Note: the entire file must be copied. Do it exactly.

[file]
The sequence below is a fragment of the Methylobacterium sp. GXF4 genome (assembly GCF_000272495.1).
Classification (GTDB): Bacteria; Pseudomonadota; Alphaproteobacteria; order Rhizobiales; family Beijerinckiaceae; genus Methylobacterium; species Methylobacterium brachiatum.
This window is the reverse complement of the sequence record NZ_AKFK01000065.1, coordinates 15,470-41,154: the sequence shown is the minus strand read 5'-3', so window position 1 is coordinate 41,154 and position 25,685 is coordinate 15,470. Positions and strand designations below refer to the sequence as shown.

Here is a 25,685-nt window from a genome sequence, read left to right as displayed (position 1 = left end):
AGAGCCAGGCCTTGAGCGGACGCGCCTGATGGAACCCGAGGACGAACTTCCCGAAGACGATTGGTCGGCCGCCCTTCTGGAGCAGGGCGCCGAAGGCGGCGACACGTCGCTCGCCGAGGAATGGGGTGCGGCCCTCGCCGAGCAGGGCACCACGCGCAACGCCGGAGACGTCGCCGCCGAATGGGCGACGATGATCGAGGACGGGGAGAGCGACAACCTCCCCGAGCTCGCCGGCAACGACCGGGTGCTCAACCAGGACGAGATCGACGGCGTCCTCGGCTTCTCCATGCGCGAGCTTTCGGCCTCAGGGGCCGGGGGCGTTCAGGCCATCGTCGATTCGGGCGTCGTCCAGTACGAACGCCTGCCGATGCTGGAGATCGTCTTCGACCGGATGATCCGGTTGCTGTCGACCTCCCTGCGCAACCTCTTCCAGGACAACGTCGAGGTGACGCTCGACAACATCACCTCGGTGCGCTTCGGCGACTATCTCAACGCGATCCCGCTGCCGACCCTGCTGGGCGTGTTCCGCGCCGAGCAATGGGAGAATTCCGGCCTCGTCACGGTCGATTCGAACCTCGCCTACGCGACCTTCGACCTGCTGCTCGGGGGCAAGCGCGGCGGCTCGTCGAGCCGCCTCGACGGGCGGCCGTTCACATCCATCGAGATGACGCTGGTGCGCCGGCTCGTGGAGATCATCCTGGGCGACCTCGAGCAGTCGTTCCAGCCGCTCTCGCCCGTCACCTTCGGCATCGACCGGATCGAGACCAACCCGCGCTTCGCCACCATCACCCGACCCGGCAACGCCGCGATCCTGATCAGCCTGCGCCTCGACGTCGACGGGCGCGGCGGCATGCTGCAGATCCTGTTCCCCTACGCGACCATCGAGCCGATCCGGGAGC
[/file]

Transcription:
The sequence below is a fragment of the Methylobacterium sp. GXF4 genome (assembly GCF_000272495.1).
Classification (GTDB): Bacteria; Pseudomonadota; Alphaproteobacteria; order Rhizobiales; family Beijerinckiaceae; genus Methylobacterium; species Methylobacterium brachiatum.
This window is the reverse complement of the sequence record NZ_AKFK01000065.1, coordinates 15,470-41,154: the sequence shown is the minus strand read 5'-3', so window position 1 is coordinate 41,154 and position 25,685 is coordinate 15,470. Positions and strand designations below refer to the sequence as shown.

Here is a 25,685-nt window from a genome sequence, read left to right as displayed (position 1 = left end):
AGAGCCAGGCCTTGAGCGGACGCGCCTGATGGAACCCGAGGACGAACTTCCCGAAGACGATTGGTCGGCCGCCCTTCTGGAGCAGGGCGCCGAAGGCGGCGACACGTCGCTCGCCGAGGAATGGGGTGCGGCCCTCGCCGAGCAGGGCACCACGCGCAACGCCGGAGACGTCGCCGCCGAATGGGCGACGATGATCGAGGACGGGGAGAGCGACAACCTCCCCGAGCTCGCCGGCAACGACCGGGTGCTCAACCAGGACGAGATCGACGGCGTCCTCGGCTTCTCCATGCGCGAGCTTTCGGCCTCAGGGGCCGGGGGCGTTCAGGCCATCGTCGATTCGGGCGTCGTCCAGTACGAACGCCTGCCGATGCTGGAGATCGTCTTCGACCGGATGATCCGGTTGCTGTCGACCTCCCTGCGCAACCTCTTCCAGGACAACGTCGAGGTGACGCTCGACAACATCACCTCGGTGCGCTTCGGCGACTATCTCAACGCGATCCCGCTGCCGACCCTGCTGGGCGTGTTCCGCGCCGAGCAATGGGAGAATTCCGGCCTCGTCACGGTCGATTCGAACCTCGCCTACGCGACCTTCGACCTGCTGCTCGGGGGCAAGCGCGGCGGCTCGTCGAGCCGCCTCGACGGGCGGCCGTTCACATCCATCGAGATGACGCTGGTGCGCCGGCTCGTGGAGATCATCCTGGGCGACCTCGAGCAGTCGTTCCAGCCGCTCTCGCCCGTCACCTTCGGCATCGACCGGATCGAGACCAACCCGCGCTTCGCCACCATCACCCGACCCGGCAACGCCGCGATCCTGATCAGCCTGCGCCTCGACGTCGACGGGCGCGGCGGCATGCTGCAGATCCTGTTCCCCTACGCGACCATCGAGCCGATCCGGGAGC